At the Green Glaze Factory, behind the modern buildings in a secluded green and leafy plot, we find the ancient climbing kiln which used to fire the factory's output. This is the "Dragon Kiln" we were promised, and standing at its base, watching it curve snake-like up the steep hill, I understand the name.
It is easy to imagine it firing, with workers stoking the many ports, emitting smoke and flame up the hillside as if it were in truth a living dragon.

It was built as one continuous chamber with internal "steps" for stacking pots. There were three entrances for the potters to get inside to stack, and numerous stoke holes.
It's about two-thirds dug into the hillside, one-third arched roof above ground level, and it extends for some 100 feet.

No one's fired it for at least 75 years; near the top one whole section has caved in completely.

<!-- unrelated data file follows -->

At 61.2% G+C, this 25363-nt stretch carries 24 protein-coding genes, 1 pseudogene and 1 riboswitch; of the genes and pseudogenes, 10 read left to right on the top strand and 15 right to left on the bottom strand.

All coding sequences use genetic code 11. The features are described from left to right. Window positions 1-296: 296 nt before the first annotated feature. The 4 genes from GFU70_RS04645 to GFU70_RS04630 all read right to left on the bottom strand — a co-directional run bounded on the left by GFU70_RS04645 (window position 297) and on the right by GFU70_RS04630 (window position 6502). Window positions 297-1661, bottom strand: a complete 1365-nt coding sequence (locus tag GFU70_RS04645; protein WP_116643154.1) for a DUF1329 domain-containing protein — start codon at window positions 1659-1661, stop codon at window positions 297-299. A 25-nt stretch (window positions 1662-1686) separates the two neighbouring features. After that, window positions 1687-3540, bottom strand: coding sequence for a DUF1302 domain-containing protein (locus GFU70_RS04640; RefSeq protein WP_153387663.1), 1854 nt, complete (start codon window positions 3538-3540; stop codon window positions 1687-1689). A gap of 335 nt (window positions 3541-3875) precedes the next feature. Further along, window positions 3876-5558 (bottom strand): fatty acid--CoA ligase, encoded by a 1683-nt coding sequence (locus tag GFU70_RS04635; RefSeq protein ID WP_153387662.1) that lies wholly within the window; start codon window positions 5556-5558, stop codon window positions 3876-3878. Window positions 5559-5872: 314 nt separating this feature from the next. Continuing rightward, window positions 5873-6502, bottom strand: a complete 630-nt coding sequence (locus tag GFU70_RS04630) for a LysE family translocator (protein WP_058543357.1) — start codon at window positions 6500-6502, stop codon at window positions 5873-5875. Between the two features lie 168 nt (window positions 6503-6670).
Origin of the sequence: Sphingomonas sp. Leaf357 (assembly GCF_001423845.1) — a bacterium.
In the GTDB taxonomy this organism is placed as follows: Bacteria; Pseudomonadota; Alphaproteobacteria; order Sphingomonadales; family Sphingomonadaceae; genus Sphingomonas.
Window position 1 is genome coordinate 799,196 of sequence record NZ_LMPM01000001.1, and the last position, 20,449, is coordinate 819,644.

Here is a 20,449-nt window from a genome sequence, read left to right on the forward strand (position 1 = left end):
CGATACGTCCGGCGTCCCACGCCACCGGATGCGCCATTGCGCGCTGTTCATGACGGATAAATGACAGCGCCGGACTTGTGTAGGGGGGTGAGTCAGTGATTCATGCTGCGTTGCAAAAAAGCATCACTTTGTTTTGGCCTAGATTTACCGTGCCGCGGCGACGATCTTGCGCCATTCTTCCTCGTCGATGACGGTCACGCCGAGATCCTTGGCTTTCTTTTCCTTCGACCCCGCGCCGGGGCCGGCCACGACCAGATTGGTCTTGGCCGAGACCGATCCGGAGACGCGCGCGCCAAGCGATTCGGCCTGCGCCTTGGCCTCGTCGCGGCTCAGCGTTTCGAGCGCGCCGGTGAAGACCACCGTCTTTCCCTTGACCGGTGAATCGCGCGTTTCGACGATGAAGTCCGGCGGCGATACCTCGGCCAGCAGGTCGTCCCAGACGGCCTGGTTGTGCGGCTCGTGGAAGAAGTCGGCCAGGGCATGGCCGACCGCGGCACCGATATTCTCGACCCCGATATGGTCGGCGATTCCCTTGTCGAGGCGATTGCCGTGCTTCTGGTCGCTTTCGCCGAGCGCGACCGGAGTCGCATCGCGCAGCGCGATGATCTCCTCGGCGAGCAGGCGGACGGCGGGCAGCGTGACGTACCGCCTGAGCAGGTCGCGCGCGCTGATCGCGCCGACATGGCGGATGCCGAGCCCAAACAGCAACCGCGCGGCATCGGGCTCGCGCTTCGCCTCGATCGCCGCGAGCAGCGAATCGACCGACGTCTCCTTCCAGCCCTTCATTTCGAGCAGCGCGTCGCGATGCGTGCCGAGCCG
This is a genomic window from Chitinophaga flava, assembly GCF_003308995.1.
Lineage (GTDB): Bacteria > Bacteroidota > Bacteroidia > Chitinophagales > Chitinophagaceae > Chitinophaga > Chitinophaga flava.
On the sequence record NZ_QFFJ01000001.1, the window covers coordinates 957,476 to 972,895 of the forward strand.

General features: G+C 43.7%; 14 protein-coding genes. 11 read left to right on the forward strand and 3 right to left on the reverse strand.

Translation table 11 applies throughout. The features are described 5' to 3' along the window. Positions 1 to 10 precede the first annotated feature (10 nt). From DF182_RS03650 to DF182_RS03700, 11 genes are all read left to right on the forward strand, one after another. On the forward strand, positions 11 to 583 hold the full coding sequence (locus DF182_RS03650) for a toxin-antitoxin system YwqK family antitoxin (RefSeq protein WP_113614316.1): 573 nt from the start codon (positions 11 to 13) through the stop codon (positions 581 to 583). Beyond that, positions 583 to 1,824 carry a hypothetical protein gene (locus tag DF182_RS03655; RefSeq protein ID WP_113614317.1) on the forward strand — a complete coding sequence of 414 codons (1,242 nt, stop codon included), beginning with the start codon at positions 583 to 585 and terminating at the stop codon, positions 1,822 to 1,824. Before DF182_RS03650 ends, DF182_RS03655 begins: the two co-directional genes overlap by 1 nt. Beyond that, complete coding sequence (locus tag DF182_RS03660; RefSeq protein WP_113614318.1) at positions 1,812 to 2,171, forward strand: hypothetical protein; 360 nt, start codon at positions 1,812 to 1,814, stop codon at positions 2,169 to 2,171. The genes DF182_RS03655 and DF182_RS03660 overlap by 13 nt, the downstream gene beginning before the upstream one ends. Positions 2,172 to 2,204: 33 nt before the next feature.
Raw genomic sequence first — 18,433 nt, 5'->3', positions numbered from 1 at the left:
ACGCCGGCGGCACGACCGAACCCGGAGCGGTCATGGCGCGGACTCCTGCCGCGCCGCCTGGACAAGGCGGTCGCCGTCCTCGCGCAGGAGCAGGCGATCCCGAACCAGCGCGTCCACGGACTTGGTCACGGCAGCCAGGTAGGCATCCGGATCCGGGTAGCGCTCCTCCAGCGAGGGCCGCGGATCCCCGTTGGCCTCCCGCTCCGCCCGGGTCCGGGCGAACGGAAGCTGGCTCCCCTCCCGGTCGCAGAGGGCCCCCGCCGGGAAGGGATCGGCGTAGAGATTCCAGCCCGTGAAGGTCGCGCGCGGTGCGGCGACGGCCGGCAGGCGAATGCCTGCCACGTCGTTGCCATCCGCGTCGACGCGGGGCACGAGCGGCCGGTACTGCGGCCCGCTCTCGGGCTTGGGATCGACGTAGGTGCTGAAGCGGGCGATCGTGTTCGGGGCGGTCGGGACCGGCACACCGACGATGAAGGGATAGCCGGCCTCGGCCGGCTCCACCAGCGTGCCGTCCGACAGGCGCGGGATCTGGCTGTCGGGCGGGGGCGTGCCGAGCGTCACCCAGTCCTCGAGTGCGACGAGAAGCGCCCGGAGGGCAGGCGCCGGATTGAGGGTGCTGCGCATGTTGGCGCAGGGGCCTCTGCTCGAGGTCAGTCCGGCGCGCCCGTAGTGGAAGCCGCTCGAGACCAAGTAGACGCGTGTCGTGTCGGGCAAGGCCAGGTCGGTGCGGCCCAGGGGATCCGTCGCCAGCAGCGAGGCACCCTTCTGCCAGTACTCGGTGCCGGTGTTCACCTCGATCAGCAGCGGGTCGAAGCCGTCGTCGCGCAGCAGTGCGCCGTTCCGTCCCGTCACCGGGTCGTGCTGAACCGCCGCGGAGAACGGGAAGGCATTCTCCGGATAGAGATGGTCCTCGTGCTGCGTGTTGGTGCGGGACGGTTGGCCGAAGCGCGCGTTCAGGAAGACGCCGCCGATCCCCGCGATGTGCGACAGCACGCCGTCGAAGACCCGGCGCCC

When we inquire about firing, our factory hosts dismiss the idea. Today they have modern tunnel kilns, where cars laden with pots roll on tracks into the kiln at one end and emerge at the other end with fired pots ready for shipping.

The Dragon Kiln took something like two weeks just to fire, never mind the amount of wood it needed.

The old dragon kiln at the Green Glaze Factory sprawls up the hill out of sight.
Part way up the second stacking entrance is visible as a brick arch.
Dragon kiln, which is 50 meters long and more than four feet high.
Made of bricks, its roof is designed with dragon’s scales. The jars are cooked in 1200°C heat, vitrifying the sand and clay to form a metal glass-like surface that resonates like a bell when struck by stone.